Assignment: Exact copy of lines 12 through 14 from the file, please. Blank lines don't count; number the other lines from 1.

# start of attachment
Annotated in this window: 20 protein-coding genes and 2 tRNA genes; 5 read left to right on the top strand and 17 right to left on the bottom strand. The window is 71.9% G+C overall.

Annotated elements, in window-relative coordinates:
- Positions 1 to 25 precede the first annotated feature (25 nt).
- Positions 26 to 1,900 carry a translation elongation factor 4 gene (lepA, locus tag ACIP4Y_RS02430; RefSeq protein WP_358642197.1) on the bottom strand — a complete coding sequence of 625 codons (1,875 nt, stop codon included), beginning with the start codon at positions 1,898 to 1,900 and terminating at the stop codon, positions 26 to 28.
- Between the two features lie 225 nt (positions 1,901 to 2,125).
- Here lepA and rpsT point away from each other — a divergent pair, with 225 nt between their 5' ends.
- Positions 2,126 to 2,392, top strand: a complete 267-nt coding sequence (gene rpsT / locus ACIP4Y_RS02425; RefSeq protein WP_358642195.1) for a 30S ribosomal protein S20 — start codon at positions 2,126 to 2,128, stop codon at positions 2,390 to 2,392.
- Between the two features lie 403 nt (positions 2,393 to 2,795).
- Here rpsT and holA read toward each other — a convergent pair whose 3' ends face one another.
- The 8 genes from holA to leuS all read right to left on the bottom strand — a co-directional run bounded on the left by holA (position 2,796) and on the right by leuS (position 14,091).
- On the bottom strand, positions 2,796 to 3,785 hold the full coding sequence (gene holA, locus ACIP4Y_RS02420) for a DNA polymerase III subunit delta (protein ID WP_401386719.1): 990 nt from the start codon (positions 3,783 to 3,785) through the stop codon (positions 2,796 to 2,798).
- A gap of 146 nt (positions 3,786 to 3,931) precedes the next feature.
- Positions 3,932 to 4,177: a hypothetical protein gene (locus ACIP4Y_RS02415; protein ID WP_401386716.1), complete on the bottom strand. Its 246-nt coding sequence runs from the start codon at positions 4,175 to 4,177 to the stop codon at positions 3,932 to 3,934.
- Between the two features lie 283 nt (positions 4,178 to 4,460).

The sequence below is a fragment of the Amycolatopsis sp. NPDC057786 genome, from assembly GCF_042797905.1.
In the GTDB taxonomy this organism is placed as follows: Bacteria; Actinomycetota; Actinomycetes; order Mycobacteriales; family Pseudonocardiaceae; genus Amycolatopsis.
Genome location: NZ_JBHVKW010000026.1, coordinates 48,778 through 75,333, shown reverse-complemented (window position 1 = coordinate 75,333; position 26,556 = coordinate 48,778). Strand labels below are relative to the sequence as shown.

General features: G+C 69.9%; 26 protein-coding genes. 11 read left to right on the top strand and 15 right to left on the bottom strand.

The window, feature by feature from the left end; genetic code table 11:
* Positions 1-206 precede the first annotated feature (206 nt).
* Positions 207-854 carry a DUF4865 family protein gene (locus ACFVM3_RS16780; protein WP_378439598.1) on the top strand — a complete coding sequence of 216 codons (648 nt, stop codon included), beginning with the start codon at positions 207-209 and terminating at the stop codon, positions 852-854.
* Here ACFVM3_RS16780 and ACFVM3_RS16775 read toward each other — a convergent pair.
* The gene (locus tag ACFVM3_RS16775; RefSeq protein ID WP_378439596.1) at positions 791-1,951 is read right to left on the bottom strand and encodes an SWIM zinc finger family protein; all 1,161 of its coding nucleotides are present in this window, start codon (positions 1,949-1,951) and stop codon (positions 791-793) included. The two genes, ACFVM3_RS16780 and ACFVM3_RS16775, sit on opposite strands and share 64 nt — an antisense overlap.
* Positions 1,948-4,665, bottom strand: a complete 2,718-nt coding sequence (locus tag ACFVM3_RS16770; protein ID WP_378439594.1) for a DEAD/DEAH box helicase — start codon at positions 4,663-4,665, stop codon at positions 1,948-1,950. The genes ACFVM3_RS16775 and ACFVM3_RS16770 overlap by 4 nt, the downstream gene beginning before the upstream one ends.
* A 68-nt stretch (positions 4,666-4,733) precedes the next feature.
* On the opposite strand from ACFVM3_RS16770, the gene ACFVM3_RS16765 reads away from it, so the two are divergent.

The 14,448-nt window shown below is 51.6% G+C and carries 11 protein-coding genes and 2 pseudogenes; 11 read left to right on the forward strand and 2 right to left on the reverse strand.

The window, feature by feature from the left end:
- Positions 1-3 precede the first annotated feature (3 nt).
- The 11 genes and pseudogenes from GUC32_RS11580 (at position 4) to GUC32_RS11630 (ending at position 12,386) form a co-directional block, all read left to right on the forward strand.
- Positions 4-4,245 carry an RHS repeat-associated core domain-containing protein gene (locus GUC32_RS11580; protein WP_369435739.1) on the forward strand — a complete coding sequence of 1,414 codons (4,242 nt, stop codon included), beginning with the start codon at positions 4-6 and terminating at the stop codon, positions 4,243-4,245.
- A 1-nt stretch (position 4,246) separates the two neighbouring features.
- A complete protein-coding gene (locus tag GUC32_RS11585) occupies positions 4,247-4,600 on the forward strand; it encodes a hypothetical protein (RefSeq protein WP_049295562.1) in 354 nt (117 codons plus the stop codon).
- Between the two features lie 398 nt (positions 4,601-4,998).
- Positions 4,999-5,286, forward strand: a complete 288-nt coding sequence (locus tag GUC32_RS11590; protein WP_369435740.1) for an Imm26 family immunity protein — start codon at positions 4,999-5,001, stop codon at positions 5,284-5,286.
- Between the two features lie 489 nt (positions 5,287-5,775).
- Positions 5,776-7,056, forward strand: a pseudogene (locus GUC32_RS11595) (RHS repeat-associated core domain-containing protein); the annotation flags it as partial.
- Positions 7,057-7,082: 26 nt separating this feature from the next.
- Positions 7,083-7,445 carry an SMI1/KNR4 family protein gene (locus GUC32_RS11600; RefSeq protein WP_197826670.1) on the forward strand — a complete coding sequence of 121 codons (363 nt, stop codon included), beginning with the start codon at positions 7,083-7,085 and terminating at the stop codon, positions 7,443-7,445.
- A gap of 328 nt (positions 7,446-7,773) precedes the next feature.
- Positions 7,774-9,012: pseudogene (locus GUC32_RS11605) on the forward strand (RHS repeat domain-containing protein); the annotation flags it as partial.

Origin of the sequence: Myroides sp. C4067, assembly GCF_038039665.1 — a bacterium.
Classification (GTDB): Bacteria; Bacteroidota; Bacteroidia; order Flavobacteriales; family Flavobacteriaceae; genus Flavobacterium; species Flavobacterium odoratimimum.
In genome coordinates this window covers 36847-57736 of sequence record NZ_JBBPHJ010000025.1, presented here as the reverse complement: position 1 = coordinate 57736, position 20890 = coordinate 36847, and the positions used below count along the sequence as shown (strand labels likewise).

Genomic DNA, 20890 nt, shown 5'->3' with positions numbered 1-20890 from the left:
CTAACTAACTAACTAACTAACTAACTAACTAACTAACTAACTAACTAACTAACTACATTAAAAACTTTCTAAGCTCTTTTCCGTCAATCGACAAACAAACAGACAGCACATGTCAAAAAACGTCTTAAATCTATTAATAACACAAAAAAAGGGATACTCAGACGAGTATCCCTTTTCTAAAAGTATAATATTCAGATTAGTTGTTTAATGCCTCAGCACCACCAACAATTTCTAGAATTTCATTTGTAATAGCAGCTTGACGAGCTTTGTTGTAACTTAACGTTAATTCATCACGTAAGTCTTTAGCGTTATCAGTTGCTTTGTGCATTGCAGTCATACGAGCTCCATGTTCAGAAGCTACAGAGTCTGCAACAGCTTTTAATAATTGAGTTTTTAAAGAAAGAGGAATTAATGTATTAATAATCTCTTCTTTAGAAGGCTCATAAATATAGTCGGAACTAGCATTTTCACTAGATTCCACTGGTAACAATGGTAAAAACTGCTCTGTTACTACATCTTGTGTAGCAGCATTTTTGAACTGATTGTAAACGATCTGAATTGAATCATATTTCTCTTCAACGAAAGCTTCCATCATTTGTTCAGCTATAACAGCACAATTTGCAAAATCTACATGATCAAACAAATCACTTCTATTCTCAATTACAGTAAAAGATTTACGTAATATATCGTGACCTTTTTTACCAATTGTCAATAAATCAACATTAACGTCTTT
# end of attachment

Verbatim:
- A gap of 146 nt (positions 3,786 to 3,931) precedes the next feature.
- Positions 3,932 to 4,177: a hypothetical protein gene (locus ACIP4Y_RS02415; protein ID WP_401386716.1), complete on the bottom strand. Its 246-nt coding sequence runs from the start codon at positions 4,175 to 4,177 to the stop codon at positions 3,932 to 3,934.
- Between the two features lie 283 nt (positions 4,178 to 4,460).